Financial Stress and Problem Gambling: The Hole Grows Deeper and Deeper

Financial stress isn’t something anyone wants to go through. However, in these unprecedented times, many have had to experience this side of the coin. With high unemployment rates, layoffs, and a slow economy, smart financial decisions may be what everyone needs to stay afloat. For individuals who suffer from problem gambling, the additional financial stress may be the breaking point. However, the urges to bet will not stop. With online gambling on the rise and always accessible, it is improbable that the current financial situation our country finds itself in will stop gamblers from gambling. 

Financial problems due to gambling, such as difficulty paying bills as a result of substantial gambling losses, overextended debt due to gambling, and gambling away savings, equity, or retirement funds, were reported by 24% of callers in April as the precipitating reason for the HelpLine contact [1]. Problem gambling can fool those affected into thinking that the end of these financial worries is just one bet away, while the hole grows deeper and deeper.

The fact is that although there are more reports of financial struggles, due to lockdown restrictions and new home-office trends, many people have reported more free time on their hands. In a survey conducted by the University of Sydney, 63% of participants reported having increased free time. Participants reporting higher distress were more likely to spend more money on gambling [2]. With different factors at play, it is the thought of the “what if” that keeps people gambling.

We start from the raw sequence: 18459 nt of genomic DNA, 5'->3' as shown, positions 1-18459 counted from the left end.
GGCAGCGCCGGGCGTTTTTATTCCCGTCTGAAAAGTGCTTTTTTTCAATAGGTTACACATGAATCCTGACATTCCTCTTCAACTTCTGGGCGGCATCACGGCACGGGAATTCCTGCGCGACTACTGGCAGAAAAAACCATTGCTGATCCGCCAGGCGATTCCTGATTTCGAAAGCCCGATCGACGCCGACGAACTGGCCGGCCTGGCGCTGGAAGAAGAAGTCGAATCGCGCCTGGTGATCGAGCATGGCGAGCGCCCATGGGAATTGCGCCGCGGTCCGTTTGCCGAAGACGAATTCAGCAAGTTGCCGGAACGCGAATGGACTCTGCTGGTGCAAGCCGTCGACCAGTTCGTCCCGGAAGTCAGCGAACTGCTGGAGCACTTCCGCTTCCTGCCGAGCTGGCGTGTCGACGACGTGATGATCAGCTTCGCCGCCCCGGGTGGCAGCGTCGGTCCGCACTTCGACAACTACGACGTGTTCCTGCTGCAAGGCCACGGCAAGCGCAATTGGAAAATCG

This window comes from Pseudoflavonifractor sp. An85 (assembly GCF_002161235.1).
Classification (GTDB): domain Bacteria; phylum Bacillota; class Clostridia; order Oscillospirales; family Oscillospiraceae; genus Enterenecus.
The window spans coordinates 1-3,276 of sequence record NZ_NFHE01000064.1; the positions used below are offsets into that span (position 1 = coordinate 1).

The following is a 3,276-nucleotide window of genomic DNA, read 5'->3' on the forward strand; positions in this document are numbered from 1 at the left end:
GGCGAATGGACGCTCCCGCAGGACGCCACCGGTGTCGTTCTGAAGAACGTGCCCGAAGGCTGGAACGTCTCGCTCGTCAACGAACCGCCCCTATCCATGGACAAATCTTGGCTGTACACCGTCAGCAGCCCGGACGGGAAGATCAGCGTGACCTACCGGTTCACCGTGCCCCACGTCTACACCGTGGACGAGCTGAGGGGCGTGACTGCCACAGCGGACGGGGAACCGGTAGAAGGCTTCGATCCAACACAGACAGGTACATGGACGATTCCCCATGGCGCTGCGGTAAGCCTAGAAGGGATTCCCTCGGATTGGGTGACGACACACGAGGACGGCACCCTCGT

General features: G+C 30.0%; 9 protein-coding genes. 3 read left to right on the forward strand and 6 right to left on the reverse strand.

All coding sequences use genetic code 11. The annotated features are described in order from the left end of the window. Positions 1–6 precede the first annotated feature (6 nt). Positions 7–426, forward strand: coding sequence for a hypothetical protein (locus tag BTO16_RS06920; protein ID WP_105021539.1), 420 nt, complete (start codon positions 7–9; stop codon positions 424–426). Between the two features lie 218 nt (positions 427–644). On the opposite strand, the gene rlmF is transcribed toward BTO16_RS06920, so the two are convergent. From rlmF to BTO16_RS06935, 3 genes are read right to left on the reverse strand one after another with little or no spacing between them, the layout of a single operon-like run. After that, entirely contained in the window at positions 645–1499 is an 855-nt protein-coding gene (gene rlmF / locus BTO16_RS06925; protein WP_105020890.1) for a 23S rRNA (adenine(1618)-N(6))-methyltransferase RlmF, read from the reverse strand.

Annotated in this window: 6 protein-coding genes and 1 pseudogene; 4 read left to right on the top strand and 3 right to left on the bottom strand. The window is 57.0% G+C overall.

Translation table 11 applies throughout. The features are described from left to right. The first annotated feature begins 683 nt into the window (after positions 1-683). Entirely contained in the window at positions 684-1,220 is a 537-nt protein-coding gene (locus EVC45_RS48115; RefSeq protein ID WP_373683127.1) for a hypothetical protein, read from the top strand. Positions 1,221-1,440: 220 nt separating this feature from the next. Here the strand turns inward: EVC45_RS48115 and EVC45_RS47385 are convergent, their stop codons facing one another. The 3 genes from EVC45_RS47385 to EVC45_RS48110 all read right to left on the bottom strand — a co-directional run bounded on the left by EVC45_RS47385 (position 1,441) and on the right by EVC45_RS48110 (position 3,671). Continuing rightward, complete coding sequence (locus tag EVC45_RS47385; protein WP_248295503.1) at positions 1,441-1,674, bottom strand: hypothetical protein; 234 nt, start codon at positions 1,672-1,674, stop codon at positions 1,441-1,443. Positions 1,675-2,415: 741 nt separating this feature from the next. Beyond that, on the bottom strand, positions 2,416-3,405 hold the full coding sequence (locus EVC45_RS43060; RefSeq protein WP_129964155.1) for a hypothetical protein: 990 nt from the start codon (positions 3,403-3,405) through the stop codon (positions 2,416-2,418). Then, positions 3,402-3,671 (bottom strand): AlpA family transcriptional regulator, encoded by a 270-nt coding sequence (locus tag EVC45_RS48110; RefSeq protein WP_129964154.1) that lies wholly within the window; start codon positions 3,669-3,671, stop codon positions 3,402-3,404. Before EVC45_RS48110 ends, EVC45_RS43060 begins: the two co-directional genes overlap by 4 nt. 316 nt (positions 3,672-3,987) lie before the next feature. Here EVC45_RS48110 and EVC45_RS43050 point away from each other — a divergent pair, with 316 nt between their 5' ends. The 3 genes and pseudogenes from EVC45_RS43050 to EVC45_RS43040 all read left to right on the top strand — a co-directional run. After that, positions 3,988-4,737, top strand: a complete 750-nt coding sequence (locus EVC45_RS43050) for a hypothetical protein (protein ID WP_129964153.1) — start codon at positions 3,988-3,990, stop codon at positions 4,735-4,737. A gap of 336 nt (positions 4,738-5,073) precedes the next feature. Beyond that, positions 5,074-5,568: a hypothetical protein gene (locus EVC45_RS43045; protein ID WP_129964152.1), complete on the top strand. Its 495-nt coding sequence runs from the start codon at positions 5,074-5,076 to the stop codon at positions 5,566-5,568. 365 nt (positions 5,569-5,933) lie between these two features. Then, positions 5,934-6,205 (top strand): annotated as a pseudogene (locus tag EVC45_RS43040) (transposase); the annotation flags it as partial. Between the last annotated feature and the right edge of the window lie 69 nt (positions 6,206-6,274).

“Most of my anxious energy now is spent making plans for a future where I will likely not have a job … I think this is why I’m spending slightly more on lotto, it’s always been a nice bit of “imagine if,” and spending $5 doesn’t seem like a lot to make yet another contingency plan,” said a participant of the study [2]. Problem gambling is especially dangerous because it often goes undetected for years due to the lack of physical symptoms.FCCG Executive Director Jennifer Kruse explains that “there’s no physical sign of alert, and experts say compulsive gambling is beginning as early as college-age“[3]. 

We have good news for you!

Our 888-ADMIT-IT Problem Gambling Help Line is open 24/7 and available for anyone struggling with or is affected by problem gambling. We offer various resources and tools that will help you gain freedom and start your journey to recovery and financial freedom. It only takes one call. 

The FCCG’s 24-hour confidential and multilingual HelpLine can be reached by calling 888-ADMIT-IT (888-236-4848), texting (321) 978-0555, emailing fccg@gamblinghelp.org, initiating a live chat at gamblinghelp.org, or by reaching out to us on social media platforms, such as Facebook and Twitter.

 

 

[1] 24-Hour Problem Gambling HelpLine Annual Report., 2020 ed., The Florida Council on Compulsive Gambling, Inc., 2020, 24-Hour Problem Gambling HelpLine Annual Report

[2] Gainsbury, Sally. “The Impact of the COVID-19 Shutdown on Gambling in Australia.” University of Sydney, Aug. 2020, www.sydney.edu.au/content/dam/corporate/documents/brain-and-mind-centre/usyd-covid-gambling-research-report-aug-2020.pdf.

[3] Washington, Eryka. “The Hidden Addiction: Internet Gambling.” WKMG, WKMG News 6 & ClickOrlando, 13 Jan. 2016, www.clickorlando.com/news/2016/01/13/the-hidden-addiction-internet-gambling/.

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Florida Council on Compulsive Gambling